Cultural Empowerment within Museums and Anthropology
Author: Dolly McRae
ISBN 9781312401600 $15.00 CAD
ISBN 9781329412231 $1.50 CAD
This book, Cultural Empowerment within Museums and Anthropology, was designed to give some practical suggestions for an improved relationship between Museums and the Native people of North America.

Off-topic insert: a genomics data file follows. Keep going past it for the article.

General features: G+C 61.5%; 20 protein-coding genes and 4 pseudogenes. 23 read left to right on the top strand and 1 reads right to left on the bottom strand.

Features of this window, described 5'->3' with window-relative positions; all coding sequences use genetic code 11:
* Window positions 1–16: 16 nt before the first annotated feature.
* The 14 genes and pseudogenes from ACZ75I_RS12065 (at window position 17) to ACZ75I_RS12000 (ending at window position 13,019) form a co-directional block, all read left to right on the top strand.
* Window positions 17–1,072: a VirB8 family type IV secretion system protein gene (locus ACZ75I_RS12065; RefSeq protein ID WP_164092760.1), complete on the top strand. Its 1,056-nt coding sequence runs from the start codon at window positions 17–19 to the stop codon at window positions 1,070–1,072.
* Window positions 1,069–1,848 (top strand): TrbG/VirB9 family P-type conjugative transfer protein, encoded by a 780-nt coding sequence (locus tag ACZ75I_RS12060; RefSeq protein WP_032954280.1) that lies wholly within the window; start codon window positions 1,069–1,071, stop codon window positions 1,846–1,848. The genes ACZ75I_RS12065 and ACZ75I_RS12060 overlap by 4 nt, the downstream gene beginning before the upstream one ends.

Whom does the museum serve? It is useful to think about two kinds of people Human History and Anthropology museums serve, though in practice they do not serve them equally well. The first category are the constituents, the population from which the existing audience and benefactors are normally drawn. Museums face increasing pressures to attract, inform and entertain constituents; in fact, it is increasingly a financial necessity to expand constituent audience. A second category of people a museum serves, though not as well, are the originating populations, those from whose Cultures the collections originated. Their claim on museums is different from that of the constituents: while the latter are interested in the interpretation of other peoples, the former are more concerned about how they are being interpreted or represented to the constituents. Constituents are typically drawn from the central or established sections of society, the middle and upper classes, while originating peoples are more likely to be from the periphery, Native people, minorities, the peoples of the Third World, and other under-represented peoples…